Species in Focus: Ocean Quahog

Identification: The Ocean Quahog (Arctica islandica) is a long-lived, edible, marine bivalve. It has a solid, heavy, oval to rounded shell up to 13cm in length. The shell is sculptured with numerous, fine concentric lines and is covered in a thick, glossy periostracum. In juveniles the periostracum is straw coloured, becoming darker with age and finally black in old animals. On dead shells the periostracum peels away to reveal the white shell.

The shell of the ocean quahog clam (Arctica islandica) showing its dark periostracum, next to a ruler for size comparison
Ocean Quahog (Arctica islandica). I estimated this one to be well over 100 years old

Behaviour: The Ocean Quahog spends most of its time buried in soft sediments (sand and muddy sand) with its inhalant and exhalant siphons at the surface. Like many bivalves, as an adaption to its habitat it is also able to respire anaerobically when it is buried. It uses its siphons to feed on particulate matter suspended above the sediment or in the sediment surface film. Growth is rapid in juveniles but becomes very slow in adults. Its sedate lifestyle is thought to contribute to its exceptionally long life.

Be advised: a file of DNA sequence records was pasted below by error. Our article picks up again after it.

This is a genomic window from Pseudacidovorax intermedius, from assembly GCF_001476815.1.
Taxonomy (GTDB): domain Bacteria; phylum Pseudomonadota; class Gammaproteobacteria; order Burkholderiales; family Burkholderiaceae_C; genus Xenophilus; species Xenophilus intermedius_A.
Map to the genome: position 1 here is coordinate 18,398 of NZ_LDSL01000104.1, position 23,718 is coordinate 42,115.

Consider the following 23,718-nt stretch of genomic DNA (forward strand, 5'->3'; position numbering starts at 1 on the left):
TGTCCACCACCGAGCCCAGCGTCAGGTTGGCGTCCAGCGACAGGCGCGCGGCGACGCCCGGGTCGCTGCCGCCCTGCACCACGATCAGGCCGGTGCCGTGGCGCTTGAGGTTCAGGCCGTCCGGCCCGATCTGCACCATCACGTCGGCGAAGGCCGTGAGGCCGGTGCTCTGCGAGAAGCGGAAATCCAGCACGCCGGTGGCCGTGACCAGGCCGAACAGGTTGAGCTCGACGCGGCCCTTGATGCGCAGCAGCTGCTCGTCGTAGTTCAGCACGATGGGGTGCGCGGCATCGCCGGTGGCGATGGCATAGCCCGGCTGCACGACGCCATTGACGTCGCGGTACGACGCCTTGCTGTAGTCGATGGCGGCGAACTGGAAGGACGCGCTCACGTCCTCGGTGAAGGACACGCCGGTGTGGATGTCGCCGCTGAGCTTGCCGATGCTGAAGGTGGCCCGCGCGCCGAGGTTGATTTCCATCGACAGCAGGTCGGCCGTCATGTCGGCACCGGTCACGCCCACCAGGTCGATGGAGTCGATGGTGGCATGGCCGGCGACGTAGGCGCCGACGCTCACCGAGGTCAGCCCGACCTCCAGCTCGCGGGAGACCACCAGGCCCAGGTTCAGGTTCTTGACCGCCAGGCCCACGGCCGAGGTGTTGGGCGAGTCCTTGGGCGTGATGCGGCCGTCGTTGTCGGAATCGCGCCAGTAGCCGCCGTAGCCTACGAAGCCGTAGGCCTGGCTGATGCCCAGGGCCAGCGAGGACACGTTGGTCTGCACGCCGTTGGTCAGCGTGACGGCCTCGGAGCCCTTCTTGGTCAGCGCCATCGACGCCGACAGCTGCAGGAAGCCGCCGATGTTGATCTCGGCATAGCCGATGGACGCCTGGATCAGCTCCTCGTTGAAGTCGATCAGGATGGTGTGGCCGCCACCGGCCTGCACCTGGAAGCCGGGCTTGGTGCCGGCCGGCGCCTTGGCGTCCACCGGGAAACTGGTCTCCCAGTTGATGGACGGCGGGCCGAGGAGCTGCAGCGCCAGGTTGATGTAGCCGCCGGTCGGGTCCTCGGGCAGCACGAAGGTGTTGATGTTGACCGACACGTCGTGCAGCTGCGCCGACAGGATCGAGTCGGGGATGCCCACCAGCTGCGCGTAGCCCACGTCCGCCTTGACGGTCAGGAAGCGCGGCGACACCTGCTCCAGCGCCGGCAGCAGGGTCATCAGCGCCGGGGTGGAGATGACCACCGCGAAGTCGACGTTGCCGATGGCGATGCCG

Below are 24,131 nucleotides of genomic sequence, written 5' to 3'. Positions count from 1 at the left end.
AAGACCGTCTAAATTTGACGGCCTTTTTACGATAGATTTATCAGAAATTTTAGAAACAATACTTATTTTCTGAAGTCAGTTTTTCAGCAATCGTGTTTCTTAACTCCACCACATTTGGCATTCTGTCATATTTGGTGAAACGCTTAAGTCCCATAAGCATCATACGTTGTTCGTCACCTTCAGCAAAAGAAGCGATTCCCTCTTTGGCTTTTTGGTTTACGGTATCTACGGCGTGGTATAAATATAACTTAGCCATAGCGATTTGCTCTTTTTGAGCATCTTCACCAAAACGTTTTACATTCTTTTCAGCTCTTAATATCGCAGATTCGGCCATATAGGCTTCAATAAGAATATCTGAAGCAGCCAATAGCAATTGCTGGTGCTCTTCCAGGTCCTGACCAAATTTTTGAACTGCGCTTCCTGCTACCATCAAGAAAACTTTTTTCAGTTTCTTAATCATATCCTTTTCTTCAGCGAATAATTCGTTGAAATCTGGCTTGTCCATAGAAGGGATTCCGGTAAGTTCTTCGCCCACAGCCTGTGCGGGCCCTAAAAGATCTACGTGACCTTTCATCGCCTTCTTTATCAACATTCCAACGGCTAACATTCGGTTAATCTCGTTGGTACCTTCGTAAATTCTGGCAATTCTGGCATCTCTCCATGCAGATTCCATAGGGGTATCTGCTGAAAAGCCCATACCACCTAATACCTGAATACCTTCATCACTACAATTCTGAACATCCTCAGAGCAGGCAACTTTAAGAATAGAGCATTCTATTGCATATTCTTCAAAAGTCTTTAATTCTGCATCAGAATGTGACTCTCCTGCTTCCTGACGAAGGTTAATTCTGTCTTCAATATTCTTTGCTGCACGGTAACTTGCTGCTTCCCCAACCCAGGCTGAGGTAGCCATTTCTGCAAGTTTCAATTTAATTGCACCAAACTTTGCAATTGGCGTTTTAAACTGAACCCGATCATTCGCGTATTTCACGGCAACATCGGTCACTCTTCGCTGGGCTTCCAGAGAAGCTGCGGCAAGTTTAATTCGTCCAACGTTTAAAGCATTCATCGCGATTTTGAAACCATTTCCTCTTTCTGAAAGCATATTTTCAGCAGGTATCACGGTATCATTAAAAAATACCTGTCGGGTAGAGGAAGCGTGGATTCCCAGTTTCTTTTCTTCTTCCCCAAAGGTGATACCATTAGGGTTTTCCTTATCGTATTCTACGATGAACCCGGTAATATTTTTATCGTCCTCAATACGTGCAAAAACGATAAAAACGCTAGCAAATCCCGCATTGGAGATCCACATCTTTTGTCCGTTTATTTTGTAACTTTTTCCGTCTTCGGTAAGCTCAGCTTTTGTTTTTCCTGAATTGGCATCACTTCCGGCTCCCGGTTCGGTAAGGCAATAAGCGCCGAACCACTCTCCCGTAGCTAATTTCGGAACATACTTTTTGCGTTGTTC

Where to see: Subtidally from 4-482m in exposed waters. It is found all over the British Isles and entire NE Atlantic. It is also found from Labrador to North Carolina in the West Atlantic. You are much more likely to see its shell washed up on the beach than a living specimen.

Did you know? Ming, the nickname given to an Ocean Quahog collected off Iceland in 2006 was found to be 507 years old! That makes it the oldest non-colonial animal ever discovered.

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